Far Rockaway Resident: 'This Ain't No Luxury For Us, This Ain't No Vacation'

NEW YORK (CBSNewYork)Many victims of superstorm Sandy remain displaced, four months after the storm flooded out and destroyed homes.

As WCBS 880’s Marla Diamond reported, an alarming number of Sandy victims are too poor to move out of the hotels and shelters that FEMA is paying for.

Sandy significantly worsened the city’s affordable housing crisis, according to Brooklyn City Councilman Brad Lander.

“Seventy percent of the families who are still within the shelter system, within the hotels set up for Sandy relief are too low-income to afford even the existing low-income housing units and that’s the problem that we’re facing,” Lander told reporters including WCBS 880’s Marla Diamond.

Lander and advocates for the homeless have called on the city to request an emergency infusion of Section 8 vouchers through the federal Sandy relief fund.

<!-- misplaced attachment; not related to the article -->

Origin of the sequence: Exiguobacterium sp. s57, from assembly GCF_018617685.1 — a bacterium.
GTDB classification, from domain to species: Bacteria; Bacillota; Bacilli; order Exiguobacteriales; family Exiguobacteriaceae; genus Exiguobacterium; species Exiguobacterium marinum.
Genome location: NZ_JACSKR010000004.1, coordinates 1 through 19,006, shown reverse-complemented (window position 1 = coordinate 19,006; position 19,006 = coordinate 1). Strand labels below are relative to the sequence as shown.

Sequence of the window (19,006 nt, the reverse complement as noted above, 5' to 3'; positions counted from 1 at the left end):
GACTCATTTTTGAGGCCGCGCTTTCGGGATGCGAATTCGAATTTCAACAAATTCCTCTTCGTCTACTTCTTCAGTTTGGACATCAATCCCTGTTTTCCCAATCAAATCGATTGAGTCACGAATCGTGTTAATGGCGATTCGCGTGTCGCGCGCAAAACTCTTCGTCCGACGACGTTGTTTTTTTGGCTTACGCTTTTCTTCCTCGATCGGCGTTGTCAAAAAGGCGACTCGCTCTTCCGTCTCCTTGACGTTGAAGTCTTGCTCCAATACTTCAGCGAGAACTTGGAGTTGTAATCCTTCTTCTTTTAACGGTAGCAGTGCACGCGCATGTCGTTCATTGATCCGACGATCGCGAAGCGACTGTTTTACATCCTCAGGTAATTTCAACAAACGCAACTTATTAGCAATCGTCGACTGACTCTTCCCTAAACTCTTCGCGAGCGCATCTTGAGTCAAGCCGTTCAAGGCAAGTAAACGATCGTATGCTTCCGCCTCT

Jerome Stevenson of Far Rockaway was displaced during the storm.

“We’ve been through a lot, we’ve been compliant with everything and we’re still getting put out. So we would like the help if we can get it,” Stevenson told Diamond.

The city leaders and homeless advocates joined forces to unveil their Blueprint for Post-Sandy Housing Aid at City Hall on Tuesday.

“We don’t want to be in these hotels. This ain’t no luxury for us, this ain’t no vacation. We demand affordable housing and we demand it now, that’s just the bottom line,” a Far Rockaway resident said.

The Coalition for the Homeless estimates that 75 percent of the 2,000 families displaced by the storm cannot afford to move.

“We’re therefore calling on the city and the federal government to use this opportunity to expand and create more affordable housing opportunities,” Giselle Routhier with the non-profit told Diamond.

The coalition has requested at least 10,000 vouchers be released to handle the increased need following the storm.

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